Marble Solitaire

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About: I am an incoming freshman at ASU studying robotics. I love to make things and perform music. I am always working on several projects at a given time.

Marble Solitaire is a puzzle involving a board with 45 holes for 45 balls. The goal of the puzzle is to remove all balls from the board leaving just one in the center hole. Making this is a really fun, relatively simple weekend project. At least it's simple until you try and solve it.

How to Play:

  1. Place all 45 marbles on the board, one in each hole.
  2. Remove the center marble.
  3. You can remove marbles by hopping over another marble to an empty spot, similar to checkers. You can only move horizontally and vertically, not diagonally. After hopping over a marble remove that one that was jumped over.
  4. Continue until there are no more possible moves left. The goal is to get one left in the center.

Step 1: Material and Tools

Materials:

  • 2 feet of 3/4" walnut board (~6 inches wide)
  • 45 x 1" marbles (I recommend ordering fancy boulder marbles from MoonMarble.com)
  • A drawstring bag or box to hold all of the marbles

Tools:

  • Miter Saw
  • Drill Press
  • Random Orbital Sander or Mouse Sander
  • 1/2" Drill Bit
  • Assorted Sandpaper - from 120 grit to 400 grit
  • Wood Glue
  • Long Clamps
  • Table Saw
  • Danish Oil
  • Spray Adhesive

Step 2: Prepping the Wood

Using the miter saw cut the 6" wide plank into 2 12" pieces. Make sure that the long edges are nice and square. If they aren't take them to the table saw and trim off just the tiniest amount so that they are.

Put glue on one of the long edges of each piece and clamp them together, making one 12" x 12" board. This will be the base to your puzzle board. Wipe off any excess glue and let it sit for a few hours to dry.

When the board dries scrape off the excess glue and then sand both sides flat with rough sandpaper (120 grit or lower). You can do this by hand but I recommend using an orbital sander. You don't need to finish sand yet, this is just to make sure the board is flat.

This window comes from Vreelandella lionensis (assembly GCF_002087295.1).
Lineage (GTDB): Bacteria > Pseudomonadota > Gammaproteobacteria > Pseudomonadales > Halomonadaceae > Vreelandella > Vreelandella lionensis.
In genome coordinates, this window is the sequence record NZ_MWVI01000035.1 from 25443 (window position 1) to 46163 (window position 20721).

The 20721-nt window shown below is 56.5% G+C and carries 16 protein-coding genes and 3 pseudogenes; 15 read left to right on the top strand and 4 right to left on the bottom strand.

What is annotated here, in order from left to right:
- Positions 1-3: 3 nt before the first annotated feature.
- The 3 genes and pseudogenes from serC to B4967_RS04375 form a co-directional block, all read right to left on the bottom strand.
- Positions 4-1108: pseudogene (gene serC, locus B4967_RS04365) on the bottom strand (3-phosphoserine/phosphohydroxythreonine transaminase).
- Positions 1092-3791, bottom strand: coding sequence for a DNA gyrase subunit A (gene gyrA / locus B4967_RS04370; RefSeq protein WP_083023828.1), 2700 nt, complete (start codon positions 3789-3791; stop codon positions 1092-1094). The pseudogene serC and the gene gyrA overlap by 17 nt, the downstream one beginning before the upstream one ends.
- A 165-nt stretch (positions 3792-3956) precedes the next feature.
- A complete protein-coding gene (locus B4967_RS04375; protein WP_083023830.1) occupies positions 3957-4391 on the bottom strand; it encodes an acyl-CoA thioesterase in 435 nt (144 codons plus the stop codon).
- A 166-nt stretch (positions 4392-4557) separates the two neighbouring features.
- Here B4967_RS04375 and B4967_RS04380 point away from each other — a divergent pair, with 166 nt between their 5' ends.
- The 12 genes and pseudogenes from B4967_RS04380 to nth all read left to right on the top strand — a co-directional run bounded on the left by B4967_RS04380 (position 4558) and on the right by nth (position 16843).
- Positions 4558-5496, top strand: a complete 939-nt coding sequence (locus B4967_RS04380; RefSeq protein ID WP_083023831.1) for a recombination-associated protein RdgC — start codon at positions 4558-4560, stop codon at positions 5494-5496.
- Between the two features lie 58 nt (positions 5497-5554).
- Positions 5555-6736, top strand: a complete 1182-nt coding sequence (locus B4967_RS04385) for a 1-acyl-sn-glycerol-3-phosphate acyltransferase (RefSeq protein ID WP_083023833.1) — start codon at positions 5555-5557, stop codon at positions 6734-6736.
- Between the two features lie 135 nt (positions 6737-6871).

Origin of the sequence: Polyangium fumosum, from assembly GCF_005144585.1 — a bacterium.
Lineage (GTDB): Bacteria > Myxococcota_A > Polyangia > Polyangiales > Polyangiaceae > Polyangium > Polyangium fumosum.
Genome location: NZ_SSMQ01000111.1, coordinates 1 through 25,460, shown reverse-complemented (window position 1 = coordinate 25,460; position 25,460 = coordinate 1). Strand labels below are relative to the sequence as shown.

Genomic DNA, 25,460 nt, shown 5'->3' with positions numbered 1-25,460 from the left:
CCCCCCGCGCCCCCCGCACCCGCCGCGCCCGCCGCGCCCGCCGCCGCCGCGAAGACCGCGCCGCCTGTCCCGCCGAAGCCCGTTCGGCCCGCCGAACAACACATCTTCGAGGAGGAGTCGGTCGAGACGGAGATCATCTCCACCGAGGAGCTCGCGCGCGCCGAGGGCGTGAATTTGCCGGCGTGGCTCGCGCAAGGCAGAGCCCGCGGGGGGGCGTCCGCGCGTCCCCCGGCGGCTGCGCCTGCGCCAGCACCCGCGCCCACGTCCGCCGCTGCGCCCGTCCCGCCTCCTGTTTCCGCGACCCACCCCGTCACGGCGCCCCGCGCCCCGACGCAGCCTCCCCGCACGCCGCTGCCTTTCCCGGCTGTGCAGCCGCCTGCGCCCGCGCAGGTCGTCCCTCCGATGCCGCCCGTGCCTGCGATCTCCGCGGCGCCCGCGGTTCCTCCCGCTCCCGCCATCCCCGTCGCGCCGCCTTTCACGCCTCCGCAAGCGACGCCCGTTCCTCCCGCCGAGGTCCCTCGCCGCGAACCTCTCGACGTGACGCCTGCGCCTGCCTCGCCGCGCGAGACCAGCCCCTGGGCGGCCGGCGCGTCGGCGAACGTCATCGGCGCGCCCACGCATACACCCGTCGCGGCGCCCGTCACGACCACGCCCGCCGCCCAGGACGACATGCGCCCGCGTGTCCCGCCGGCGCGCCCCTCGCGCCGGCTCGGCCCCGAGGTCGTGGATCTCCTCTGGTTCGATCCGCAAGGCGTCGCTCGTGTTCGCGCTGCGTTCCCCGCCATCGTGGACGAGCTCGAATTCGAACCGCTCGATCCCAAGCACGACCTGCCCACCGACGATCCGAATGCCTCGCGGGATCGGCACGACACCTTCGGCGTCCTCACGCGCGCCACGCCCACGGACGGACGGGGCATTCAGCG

Step 3: Drill the Indents

Put the 1/2" drill in the drill press and get it set up. Glue the template onto the block of wood using spay adhesive. The template is the pdf (I split it up into pieces since the template is bigger than a sheet of printer paper) and the dxf is the full image if you have a printer capable of printing a 12" x 12" image. At the center of each of the 45 holes drill in just enough to get the indent of the drill bit. For my particular drill bit this happened to be around .225" deep. If your drill press has a stop set it, so that each of the holes will be the same depth.

Since this is such a huge drill bit make sure that you are using a sharp bit and to go very slowly so as to not destroy the wood.

When you are done drilling the holes peel off the template, if the template is stuck on too well you'll have to either scrape it off with a knife or sand it off.

Step 4: Finish the Wood

Round the edges, creating a rounded rectangle using a belt sander or by hand. Using a router table, round over both the top and bottom edges of the board. I used a .25" fillet.

Using the sander start with a grit around 120 and work your way up to 400. Once finished with the sander use a piece of sandpaper to get the curves and the divots for the marbles, again starting around 120 grit and working up to 400.

After this is done put on a coat of danish oil and then wipe off the excess. Repeat this step two or three times, leaving 5 to 10 minutes between each application.

After this the board is finished and ready to use.

Step 5: The Solution (A.K.A. How to Cheat)

To be truthfully honest this is a really difficult puzzle. It seems fairly simple, and it sort of is, but there is only one correct way (that I know of to do it). I have never managed to solve it on my own without help or cheating. My current record is leaving 3 marbles left on the board. Good luck.

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2 Discussions

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Alex in NZ

6 months ago

This is a really nice version of the puzzle, and well done for including the solution as well. I remember my grandfather keeping a yellowed piece of paper which recorded his moves from the first time he solved it.
To stick the template to the base, double-sided tape is pretty good in terms of holding it tight but peeling off afterwards. I used contact cement in this 'Ible and that was a mistake.
Thank you for sharing your work :-)

1 reply
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Zachary GoodeAlex in NZ

Reply 6 months ago

Thank you. My inspiration for making this was a similar board that my AP Econ teacher has in his room. I spent all of this semester trying to solve it but never managed to, so I decided to make one to have at home and continue solving it.

Double sided tape should work, but I believe spray on adhesive would be optimal (because the template needs to stay on while drilling). Any gummy glue will not work because it will just gum up the sandpaper and make it impossible to remove. Or you could just tape it on, use a punch to mark the location of the holes, take off the template, and drill where the indents are.